The Best and Worst Countries to Live and Work In, According to Expats
The reputations of the U.S. and U.K. as good places to live and work are in free fall among some of the world’s most mobile and cosmopolitan people.
Since last year’s presidential and Brexit votes, both the U.S. and Britain are perceived as less friendly to foreigners and less politically stable, according to a survey of almost 13,000 expatriates of 166 nationalities. Expats also say the two countries’ quality of life is declining by other measures, especially the affordability of child care and health care in the U.S. and housing in the U.K.
The Expat Insider survey is conducted each year by InterNations, a network of 2.8 million expats based in Munich. It aims to capture the views of millions of executives, skilled workers, students and retirees who live outside the country where they grew up. There are about 50 million expats worldwide, according to market research by Finaccord, and the number is expected to hit 60 million over the next five years. They often have a choice of where they want to live, and their opinions matter to countries that want to attract talented and affluent people.
The top-ranked country in 2017 is Bahrain, given high marks by its expats as a place to work and raise a family and for making foreigners feel welcome. It vastly outranks Persian Gulf neighbors such as Kuwait, Saudi Arabia and Qatar, which ranked in the bottom 10 of the 65 countries in the survey.
Greece was at the very bottom of the list, weighed down by the country’s economic problems. Australia, which ranked in the top 10 last year, dropped more than any other country, to 34th place. Expats’ ratings of jobs, career prospects, work hours and work-life balance all dropped.
One of the expats’ favorite places to work is China, where two-thirds of respondents are happy with their careers. But China ranks 55 out of 65 overall because of quality of life. Expats, especially those with children, are concerned about the severe pollution and the quality and cost of health care and education.
Elsewhere in Asia, Taiwan, which topped last year's list, slipped to fourth place, while Singapore edged into the top 10. Hong Kong, Singapore's long-time rival, languished at 39th, up five places on last year.
(Here’s how to actually live and work abroad.)
The U.K. ranks 54, down 21 places from last year’s survey, after its June 2016 vote to leave the European Union. Before the referendum, 77 percent of expats in the U.K. had a favorable opinion of the nation’s political stability—down to 47 percent this year. (The survey was conducted in February and March, before the most recent British election.) Just half of expats say the U.K. has a good attitude toward foreign residents, compared to 67 percent worldwide.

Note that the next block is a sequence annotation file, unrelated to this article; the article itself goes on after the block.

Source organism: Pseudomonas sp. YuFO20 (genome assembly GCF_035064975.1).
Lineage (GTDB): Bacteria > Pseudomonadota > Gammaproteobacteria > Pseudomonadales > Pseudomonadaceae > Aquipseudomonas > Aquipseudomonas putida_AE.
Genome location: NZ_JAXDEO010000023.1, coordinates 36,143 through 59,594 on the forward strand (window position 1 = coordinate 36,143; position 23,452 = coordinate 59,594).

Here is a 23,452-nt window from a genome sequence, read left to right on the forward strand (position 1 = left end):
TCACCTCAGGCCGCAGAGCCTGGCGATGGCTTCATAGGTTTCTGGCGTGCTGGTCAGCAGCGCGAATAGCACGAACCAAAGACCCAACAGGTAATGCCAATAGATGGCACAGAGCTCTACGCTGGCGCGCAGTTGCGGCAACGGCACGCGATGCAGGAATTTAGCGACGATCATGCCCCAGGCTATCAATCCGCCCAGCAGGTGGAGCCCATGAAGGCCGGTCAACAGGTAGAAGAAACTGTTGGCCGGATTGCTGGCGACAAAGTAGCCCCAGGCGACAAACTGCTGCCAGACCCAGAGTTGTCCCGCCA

Expats in Britain have also soured on its economy. The weak pound and higher inflation put the U.K. 59th for personal finance. Almost two-thirds of its expats have an unfavorable opinion of its cost of living, with 69 percent unhappy with the affordability of housing.
Oh, and the weather. Three in five expats don’t like it.
The U.S. seems to have lost some luster after a year of political volatility, said Malte Zeeck, a founder and co-chief executive officer of InterNations. Just 36 percent of expats have a positive opinion of America’s political stability, down from 68 percent in last year’s survey.
Overall, the U.S. is ranked 43rd of 65 contenders, 17 places lower than last year. But its reputation was already falling before the election results came in. As recently as 2014’s survey, the U.S. was No. 5. One bright spot is that 69 percent of expats have a favorable view of the American economy.
Current political issues are evident in the results: Some 72 percent of expats in the U.S. say health care is unaffordable, and the U.S. ranks 50 by measures of health and well-being. Its transportation infrastructure was rated “very good” by just 15 percent of the expats, less than half of the global average. The U.S. ranks last for affordability of child care and 39 out of 45 countries ranked for education affordability.
Americans still have a reputation as welcoming, but that perception is shifting. Three years ago, 84 percent of expats rated the U.S. positively on “friendly attitude to foreign residents,” and just 5 percent negatively. By 2017, the negative ratings had tripled, and the positive ratings had dropped 16 points.